Detection of Antibodies
The serological markers most commonly used in clinical routine were performed in 10 different laboratories (Angers, Dijon, Lyon, Marseille, Montpellier, Paris, and Strasbourg). Detection of EMA-IgA was performed by indirect immunofluorescence technique using tissue sections from monkey oesophagus as substrate (Biorad, Marnes la Coquette, France; The Binding site, Saint Egrève, France). tTG-IgA were detected by an enzyme-linked immunosorbent assay and fluorimetry using as antigen human recombinant transglutaminase, according to the manufacturer's instructions (Eurospital, Trieste, Italy; Phadia, Saint Quentin en Yvelines, France; FIDIS Biomedical, BMD, Marne la Vallée, France). AGA-IgA were identified by enzyme-linked immunosorbent assay using a native gliadin antigen (fraction of gliadin from wheat gluten) according to the manufacturer's instructions (BMD; Menarini, Rungis, France; Phadia).
Three hundred and twelve children of 4122 (8%) displayed at least EMA-IgA and/or tTG-IgA (Table 1). Eighty-five children of 3810 (2,2%) that were both EMA-IgA and tTG-IgA negative were shown to display AGA-IgA.
The clinical data were obtained for 62 of 85 children (Fig. 1). Thirty-three of the 62 children underwent a duodenal biopsy; 24 had small intestinal mucosal evaluation without revealing any degree of villous atrophy. Nine duodenal biopsies were classified as total (Marsh IIIc) (n = 1), subtotal (Marsh IIIb) (n = 5), and partial (Marsh IIIa) (n = 3) villous atrophy. Only 5 of those 9 patients were finally diagnosed as having a biopsy-proven CD, whereas the 4 other patients belong to the group of children with a diagnosis of non-CD; these children (57/62) experienced isolated diarrhoea or constipation (n = 38), growth deficiency (n = 10), cow's-milk protein intolerance (n = 2), iron-deficient anaemia (n = 1), Helicobacter pylori–associated gastritis (n = 1), other gastritis associated with recurrent abdominal pain (n = 2), cystic fibrosis (n = 1), schwannoma (n = 1), and myelodysplastic syndrome (n = 1).
Our results suggest that in a population of children younger than 2 years suspected of having CD, there is no need to simultaneously perform the detection of AGA-IgA in addition to EMA-IgA/tTG-IgA. It is well known that a majority of children diagnosed as having CD displayed tTG-IgA and EMA-IgA during their first year of life, but it has been shown that AGA-IgA can precede detectable tTG-IgA levels in serum (13). The presence of AGA-IgA before tTG-IgA is not well understood; AGA-IgA could reach the peripheral circulation, whereas tTG-IgA may stay mainly in the intestine (14,19,20).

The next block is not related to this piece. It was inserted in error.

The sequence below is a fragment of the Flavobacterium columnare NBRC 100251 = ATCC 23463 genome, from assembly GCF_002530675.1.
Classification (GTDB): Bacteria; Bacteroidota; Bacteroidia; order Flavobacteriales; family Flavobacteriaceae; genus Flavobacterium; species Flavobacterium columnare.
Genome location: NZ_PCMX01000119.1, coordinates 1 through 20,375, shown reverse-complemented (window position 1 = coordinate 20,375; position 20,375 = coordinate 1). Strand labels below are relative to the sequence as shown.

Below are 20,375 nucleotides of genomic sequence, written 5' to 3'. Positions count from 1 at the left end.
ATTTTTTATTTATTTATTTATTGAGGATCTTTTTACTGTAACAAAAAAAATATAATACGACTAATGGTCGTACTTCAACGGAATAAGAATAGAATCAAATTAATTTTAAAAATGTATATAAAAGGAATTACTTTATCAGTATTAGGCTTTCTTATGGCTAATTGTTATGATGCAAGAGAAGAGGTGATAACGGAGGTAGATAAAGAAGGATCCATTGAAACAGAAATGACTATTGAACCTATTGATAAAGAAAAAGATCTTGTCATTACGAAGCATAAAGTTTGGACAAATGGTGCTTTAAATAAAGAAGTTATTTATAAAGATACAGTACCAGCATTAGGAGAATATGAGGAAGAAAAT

Although the last guidelines for the diagnosis of CD, based on the current evidence, practical considerations including accuracy, reliability, and cost, indicated that measurement of AGA-IgA was no longer recommended (2), there are reports in which AGA-IgA seemed to be more sensitive than tTG-IgA and EMA-IgA with a prevalence of 97%, 83%, and 83%, respectively, in the population of children younger than 2 years (14). It was also demonstrated that tTG-IgA and EMA-IgA are less sensitive than AGA-IgA, with a positivity of 87%, 88%, and 89% of the cases, respectively (16); however, these studies only focused on children with biopsy-verified CD and not on a large population of children with a suspicion of CD. Therefore, it was important to analyse a large cohort of children who were investigated for CD but with no confirmed diagnosis at the time the serological tests were performed. Moreover, the present multicentric study was done with different serological tests avoiding the bias of a lack of sensitivity of a particular technique to detect AGA-IgA or difference in the clinical screening of patients.